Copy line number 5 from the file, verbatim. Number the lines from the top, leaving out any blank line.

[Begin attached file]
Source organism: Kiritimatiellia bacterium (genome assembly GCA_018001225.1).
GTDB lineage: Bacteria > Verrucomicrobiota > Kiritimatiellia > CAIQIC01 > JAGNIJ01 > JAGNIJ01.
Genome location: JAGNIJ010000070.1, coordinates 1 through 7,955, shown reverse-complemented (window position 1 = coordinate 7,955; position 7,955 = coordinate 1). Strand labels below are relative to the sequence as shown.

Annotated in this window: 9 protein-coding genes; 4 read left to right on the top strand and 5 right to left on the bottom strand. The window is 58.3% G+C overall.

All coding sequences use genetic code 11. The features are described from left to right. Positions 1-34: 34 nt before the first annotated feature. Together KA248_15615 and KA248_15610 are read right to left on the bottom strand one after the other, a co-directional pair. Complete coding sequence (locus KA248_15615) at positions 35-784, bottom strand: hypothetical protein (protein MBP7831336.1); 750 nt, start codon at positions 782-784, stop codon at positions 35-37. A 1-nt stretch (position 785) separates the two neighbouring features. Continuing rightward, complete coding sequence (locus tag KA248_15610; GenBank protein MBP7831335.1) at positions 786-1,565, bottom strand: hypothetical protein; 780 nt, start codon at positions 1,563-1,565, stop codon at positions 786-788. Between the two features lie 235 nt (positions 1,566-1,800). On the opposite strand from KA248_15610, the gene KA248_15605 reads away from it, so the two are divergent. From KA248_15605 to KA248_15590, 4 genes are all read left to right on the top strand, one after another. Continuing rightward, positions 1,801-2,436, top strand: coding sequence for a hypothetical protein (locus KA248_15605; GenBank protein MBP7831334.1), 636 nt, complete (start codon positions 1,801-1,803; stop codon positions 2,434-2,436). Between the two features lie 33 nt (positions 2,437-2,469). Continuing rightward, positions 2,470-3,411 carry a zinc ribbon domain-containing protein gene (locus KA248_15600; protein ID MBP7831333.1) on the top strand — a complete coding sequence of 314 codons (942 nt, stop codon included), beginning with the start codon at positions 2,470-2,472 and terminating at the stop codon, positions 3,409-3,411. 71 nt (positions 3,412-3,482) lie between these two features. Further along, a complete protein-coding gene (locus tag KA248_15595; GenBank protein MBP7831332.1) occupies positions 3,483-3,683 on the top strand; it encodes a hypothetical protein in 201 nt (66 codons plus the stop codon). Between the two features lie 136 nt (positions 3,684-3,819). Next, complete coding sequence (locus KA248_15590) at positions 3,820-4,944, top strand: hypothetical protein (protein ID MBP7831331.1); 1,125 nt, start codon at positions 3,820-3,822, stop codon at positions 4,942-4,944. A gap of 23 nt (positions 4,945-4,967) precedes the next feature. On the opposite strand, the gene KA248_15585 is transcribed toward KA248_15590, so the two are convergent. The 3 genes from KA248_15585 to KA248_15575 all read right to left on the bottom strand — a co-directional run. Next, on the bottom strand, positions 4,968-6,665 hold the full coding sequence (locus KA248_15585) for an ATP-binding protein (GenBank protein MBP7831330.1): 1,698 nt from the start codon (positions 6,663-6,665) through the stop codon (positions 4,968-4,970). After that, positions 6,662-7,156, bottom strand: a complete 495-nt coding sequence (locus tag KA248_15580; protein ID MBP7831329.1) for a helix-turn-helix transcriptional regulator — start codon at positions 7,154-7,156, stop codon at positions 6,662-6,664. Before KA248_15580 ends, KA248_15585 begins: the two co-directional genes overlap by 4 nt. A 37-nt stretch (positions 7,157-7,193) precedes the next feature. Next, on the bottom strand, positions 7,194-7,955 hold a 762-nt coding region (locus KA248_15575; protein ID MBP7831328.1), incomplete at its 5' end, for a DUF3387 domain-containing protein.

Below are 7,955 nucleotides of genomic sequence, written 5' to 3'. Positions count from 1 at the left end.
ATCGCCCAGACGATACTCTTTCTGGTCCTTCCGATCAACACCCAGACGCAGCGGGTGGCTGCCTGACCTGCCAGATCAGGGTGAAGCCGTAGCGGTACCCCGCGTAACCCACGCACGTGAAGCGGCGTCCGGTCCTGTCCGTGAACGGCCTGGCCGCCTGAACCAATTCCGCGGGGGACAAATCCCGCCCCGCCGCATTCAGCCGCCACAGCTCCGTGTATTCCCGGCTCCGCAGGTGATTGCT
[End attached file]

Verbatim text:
All coding sequences use genetic code 11. The features are described from left to right. Positions 1-34: 34 nt before the first annotated feature. Together KA248_15615 and KA248_15610 are read right to left on the bottom strand one after the other, a co-directional pair. Complete coding sequence (locus KA248_15615) at positions 35-784, bottom strand: hypothetical protein (protein MBP7831336.1); 750 nt, start codon at positions 782-784, stop codon at positions 35-37. A 1-nt stretch (position 785) separates the two neighbouring features. Continuing rightward, complete coding sequence (locus tag KA248_15610; GenBank protein MBP7831335.1) at positions 786-1,565, bottom strand: hypothetical protein; 780 nt, start codon at positions 1,563-1,565, stop codon at positions 786-788. Between the two features lie 235 nt (positions 1,566-1,800). On the opposite strand from KA248_15610, the gene KA248_15605 reads away from it, so the two are divergent. From KA248_15605 to KA248_15590, 4 genes are all read left to right on the top strand, one after another. Continuing rightward, positions 1,801-2,436, top strand: coding sequence for a hypothetical protein (locus KA248_15605; GenBank protein MBP7831334.1), 636 nt, complete (start codon positions 1,801-1,803; stop codon positions 2,434-2,436). Between the two features lie 33 nt (positions 2,437-2,469). Continuing rightward, positions 2,470-3,411 carry a zinc ribbon domain-containing protein gene (locus KA248_15600; protein ID MBP7831333.1) on the top strand — a complete coding sequence of 314 codons (942 nt, stop codon included), beginning with the start codon at positions 2,470-2,472 and terminating at the stop codon, positions 3,409-3,411. 71 nt (positions 3,412-3,482) lie between these two features. Further along, a complete protein-coding gene (locus tag KA248_15595; GenBank protein MBP7831332.1) occupies positions 3,483-3,683 on the top strand; it encodes a hypothetical protein in 201 nt (66 codons plus the stop codon). Between the two features lie 136 nt (positions 3,684-3,819). Next, complete coding sequence (locus KA248_15590) at positions 3,820-4,944, top strand: hypothetical protein (protein ID MBP7831331.1); 1,125 nt, start codon at positions 3,820-3,822, stop codon at positions 4,942-4,944. A gap of 23 nt (positions 4,945-4,967) precedes the next feature. On the opposite strand, the gene KA248_15585 is transcribed toward KA248_15590, so the two are convergent. The 3 genes from KA248_15585 to KA248_15575 all read right to left on the bottom strand — a co-directional run. Next, on the bottom strand, positions 4,968-6,665 hold the full coding sequence (locus KA248_15585) for an ATP-binding protein (GenBank protein MBP7831330.1): 1,698 nt from the start codon (positions 6,663-6,665) through the stop codon (positions 4,968-4,970). After that, positions 6,662-7,156, bottom strand: a complete 495-nt coding sequence (locus tag KA248_15580; protein ID MBP7831329.1) for a helix-turn-helix transcriptional regulator — start codon at positions 7,154-7,156, stop codon at positions 6,662-6,664. Before KA248_15580 ends, KA248_15585 begins: the two co-directional genes overlap by 4 nt. A 37-nt stretch (positions 7,157-7,193) precedes the next feature. Next, on the bottom strand, positions 7,194-7,955 hold a 762-nt coding region (locus KA248_15575; protein ID MBP7831328.1), incomplete at its 5' end, for a DUF3387 domain-containing protein.